Reviews — From the February 2013 issue

Red States

The Soviet Attempt to Export Communism

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Discussed in this essay:

Iron Curtain: The Crushing of Eastern Europe, 1944–1956, by Anne Applebaum. Doubleday. 608 pages. $35.

One of the twentieth century’s most significant innovations was the concept of world war, and it managed to stage not one but two, as if the first weren’t good enough and had to be perfected. Figures for the death toll in these wars vary widely, but whereas World War I (“the war to end all wars”) notched up something like 20 million deaths, World War II (“the greatest man-made disaster in history,” according to Antony Beevor in his new book, The Second World War) did much better, with 60–70 million deaths. After this Armageddon, Europeans longed for a permanent peace and a chance to recuperate; Western Europe for the most part got both. The eastern half of the continent, however, was forcibly separated from the western half by the forces of the Red Army, who arrived as liberators and stayed as occupiers. Cut off by a military shield that came to be known as the Iron Curtain, Eastern Europe was subjected to a raft of both violent and peaceful operations designed to transform the countries of the region into model communist states. This war by other means led to another twentieth-century innovation, the Cold War, and is the subject of Anne Applebaum’s impressive new book, Iron Curtain: The Crushing of Eastern Europe, 1944–1956.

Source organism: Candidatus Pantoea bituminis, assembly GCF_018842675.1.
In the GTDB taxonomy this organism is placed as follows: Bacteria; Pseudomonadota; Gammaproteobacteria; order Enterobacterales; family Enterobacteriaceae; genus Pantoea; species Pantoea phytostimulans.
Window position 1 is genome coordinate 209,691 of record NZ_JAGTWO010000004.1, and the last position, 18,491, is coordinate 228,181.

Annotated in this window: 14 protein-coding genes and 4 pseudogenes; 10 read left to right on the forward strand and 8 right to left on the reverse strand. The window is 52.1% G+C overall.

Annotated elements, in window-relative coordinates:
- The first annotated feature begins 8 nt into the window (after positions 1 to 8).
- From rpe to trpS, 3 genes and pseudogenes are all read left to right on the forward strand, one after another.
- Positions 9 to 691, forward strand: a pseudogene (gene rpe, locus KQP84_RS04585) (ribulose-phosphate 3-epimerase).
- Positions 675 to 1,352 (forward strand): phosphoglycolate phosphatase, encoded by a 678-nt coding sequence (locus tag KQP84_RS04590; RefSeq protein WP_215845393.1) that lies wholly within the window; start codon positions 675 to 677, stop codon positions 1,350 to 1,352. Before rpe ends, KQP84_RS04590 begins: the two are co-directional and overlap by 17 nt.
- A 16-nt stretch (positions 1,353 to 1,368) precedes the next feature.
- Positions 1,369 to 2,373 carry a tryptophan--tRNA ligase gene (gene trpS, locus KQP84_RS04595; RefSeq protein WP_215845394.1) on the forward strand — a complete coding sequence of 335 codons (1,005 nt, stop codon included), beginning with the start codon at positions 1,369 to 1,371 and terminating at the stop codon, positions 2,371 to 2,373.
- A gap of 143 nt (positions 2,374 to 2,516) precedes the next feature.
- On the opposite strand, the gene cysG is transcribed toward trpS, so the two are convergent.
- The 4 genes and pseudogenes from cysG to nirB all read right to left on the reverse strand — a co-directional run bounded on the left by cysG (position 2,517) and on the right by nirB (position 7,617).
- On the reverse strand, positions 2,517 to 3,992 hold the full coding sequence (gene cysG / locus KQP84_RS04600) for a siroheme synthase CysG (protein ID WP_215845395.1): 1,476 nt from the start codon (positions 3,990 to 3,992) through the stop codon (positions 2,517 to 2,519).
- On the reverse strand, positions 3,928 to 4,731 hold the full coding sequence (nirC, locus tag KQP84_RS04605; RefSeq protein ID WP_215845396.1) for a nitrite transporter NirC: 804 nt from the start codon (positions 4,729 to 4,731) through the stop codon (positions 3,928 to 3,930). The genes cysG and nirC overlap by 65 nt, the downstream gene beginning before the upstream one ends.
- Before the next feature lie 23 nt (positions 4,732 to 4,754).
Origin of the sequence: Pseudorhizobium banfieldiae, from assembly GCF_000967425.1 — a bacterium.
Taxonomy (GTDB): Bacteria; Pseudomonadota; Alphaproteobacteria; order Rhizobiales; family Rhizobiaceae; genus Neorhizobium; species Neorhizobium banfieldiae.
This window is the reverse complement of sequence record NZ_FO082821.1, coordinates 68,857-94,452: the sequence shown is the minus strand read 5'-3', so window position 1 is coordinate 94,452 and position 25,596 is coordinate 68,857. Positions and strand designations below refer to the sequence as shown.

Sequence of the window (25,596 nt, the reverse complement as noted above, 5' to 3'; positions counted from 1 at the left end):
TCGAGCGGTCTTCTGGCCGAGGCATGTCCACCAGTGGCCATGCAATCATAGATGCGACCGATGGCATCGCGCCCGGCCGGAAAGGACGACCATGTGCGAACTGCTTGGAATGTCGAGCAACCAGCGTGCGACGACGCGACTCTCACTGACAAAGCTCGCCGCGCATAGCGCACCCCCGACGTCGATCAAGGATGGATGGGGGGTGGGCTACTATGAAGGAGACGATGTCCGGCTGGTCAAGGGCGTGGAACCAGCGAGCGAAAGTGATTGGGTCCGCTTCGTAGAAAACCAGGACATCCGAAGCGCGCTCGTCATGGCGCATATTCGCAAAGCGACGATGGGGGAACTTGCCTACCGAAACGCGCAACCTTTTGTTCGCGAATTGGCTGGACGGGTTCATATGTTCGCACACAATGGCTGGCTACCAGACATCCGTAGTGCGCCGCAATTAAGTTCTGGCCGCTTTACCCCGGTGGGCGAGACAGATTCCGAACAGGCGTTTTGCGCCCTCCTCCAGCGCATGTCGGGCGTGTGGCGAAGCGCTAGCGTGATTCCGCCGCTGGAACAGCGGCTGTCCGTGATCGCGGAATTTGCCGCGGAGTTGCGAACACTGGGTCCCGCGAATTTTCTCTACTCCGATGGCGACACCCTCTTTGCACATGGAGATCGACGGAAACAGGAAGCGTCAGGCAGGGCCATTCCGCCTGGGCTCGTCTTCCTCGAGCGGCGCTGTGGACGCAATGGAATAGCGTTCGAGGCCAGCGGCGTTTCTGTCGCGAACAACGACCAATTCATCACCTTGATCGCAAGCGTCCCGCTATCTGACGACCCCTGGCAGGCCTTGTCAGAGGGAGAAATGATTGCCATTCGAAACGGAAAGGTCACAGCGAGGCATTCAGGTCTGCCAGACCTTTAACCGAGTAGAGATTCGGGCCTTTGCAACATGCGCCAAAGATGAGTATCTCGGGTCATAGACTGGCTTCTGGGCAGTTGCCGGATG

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is the author of Solzhenitsyn: A Biography and Koestler: The Literary and Political Odyssey of a Twentieth-Century Skeptic.

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